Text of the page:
THE TORIES are in tatters. Tonight, Friday, work and pensions secretary Iain Duncan Smith resigned from the cabinet.
Let’s first of all rejoice. The man who has fronted the Tories' bitter war on benefits, who has hounded and harassed disabled people now has found himself saying, ““I have for some time and rather reluctantly come to believe that the latest changes to benefits to the disabled, and the context in which they have been made are, a compromise too far.
“While they are defensible in narrow terms, given the continuing deficit, they are not defensible in the way they were placed within a budget that benefits higher earning taxpayers.”
It’s hypocritical, it’s empty, but it’s a mortal blow to George Osborne’s budget.
Also tonight the Tories retreated on the attack on disabled people. One Treasury source said, “This is going to be kicked into the long grass. We need to take time and get reforms right, and that will mean looking again at these proposals. We are not wedded to specific sums. It’s not an integral part of the budget.”
After the Tories’ ”omnishambles” budget of 2012, they resolved never to do the same again. They have now done even worse. Less than a year after their election "triumph" they are tearing themselves apart.
It is a tribute to all those who have campaigned against Duncan Smith and this government, often in what seemed hopeless circumstances, that the Tories are now falling out so spectacularly.
This is also further evidence that the Tories’ divisions over Europe (Duncan Smith is for leaving the European Union) are seeping into every aspect of policy.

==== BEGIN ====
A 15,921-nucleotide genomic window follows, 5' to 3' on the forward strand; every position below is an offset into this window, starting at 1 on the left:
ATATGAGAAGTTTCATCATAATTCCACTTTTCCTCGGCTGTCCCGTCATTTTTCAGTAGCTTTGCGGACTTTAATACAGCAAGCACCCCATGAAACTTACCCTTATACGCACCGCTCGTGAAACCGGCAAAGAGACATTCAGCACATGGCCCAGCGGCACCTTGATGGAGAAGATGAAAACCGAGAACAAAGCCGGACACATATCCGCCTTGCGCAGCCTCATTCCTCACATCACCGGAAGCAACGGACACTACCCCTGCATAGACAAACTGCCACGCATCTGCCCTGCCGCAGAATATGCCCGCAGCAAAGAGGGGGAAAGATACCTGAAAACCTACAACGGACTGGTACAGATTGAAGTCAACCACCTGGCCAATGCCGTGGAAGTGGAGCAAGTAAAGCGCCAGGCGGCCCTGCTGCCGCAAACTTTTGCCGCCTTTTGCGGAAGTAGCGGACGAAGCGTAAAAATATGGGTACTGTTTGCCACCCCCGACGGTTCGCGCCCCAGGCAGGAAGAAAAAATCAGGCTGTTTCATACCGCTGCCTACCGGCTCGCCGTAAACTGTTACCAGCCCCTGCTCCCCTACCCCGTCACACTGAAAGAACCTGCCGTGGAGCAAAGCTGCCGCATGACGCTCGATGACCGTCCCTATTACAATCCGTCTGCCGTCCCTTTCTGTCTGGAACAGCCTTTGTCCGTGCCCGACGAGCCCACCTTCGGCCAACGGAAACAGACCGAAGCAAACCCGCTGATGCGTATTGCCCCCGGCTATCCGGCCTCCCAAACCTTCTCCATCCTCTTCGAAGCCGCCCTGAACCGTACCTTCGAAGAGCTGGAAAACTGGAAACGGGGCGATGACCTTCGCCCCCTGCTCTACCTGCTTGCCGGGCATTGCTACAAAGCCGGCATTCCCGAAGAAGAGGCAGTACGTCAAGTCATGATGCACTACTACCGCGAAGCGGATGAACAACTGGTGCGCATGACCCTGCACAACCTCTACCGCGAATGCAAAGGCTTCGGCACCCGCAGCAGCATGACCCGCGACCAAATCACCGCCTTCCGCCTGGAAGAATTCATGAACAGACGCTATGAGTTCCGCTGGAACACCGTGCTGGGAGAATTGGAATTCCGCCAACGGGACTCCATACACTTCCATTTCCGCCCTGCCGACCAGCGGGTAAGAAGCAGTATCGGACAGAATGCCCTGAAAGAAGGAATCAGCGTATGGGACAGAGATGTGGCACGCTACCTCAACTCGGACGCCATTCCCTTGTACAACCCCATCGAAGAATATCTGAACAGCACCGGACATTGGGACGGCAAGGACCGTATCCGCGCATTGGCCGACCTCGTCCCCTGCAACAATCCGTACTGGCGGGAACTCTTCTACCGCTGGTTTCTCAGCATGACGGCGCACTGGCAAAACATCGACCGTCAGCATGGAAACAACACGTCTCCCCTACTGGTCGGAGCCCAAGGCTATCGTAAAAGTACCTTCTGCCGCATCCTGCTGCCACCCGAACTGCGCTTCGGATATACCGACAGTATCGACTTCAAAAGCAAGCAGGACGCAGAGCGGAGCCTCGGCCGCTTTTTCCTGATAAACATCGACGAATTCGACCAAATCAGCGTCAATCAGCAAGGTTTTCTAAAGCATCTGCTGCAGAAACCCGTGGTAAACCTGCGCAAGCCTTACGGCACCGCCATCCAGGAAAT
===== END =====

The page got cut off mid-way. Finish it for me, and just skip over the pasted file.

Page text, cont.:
The point now is to drive the stake into the Tories’ hearts.
Tomorrow we will take to the streets against the Tories’ racism and to say refugees are welcome here. That is more important than ever.
But we also need to find the focuses for action that can sink this government. Their weakness is our opportunity.
Here are three immediate tasks.
On 6 April the junior doctors will begin a 48-hour strike. They are also considering further escalation. Every union and every campaign must be on the picket lines with them. If the junior doctors win it will be a spur to further struggle and to defend the NHS.
And this Easter the NUT teachers’ union meets at its conference. The attack on disabled people was one appalling element of the budget. The war on state education and the forced transfer to academies was another.
The NUT must set out a programme of protests, meetings, and strikes to annihilate this aspect of the budget statement too.
And on 16 April we all need to join the People’s Assembly demonstration.
We need escalation of the struggle everywhere, against cuts, against scapegoating, racism and Islamophobia, against attacks on wages and conditions and public services.
This should be Jeremy Corbyn’s moment. He must call on the Tories to go, and back resistance that can mobilise everyone who hates this government. We can't go on with, for example, a Labour Party that shies away from supporting the junior doctors' strikes.
But the crucial task is to organise real, practical resistance in the here and now.
This should be the union leaders' moment. But we cannot wait while they decide. We can stop the cuts and the Tories.
This is not business as usual, it is not politics as usual. We must pressure the union leaders to seize the time and strain every nerve to build resistance ourselves.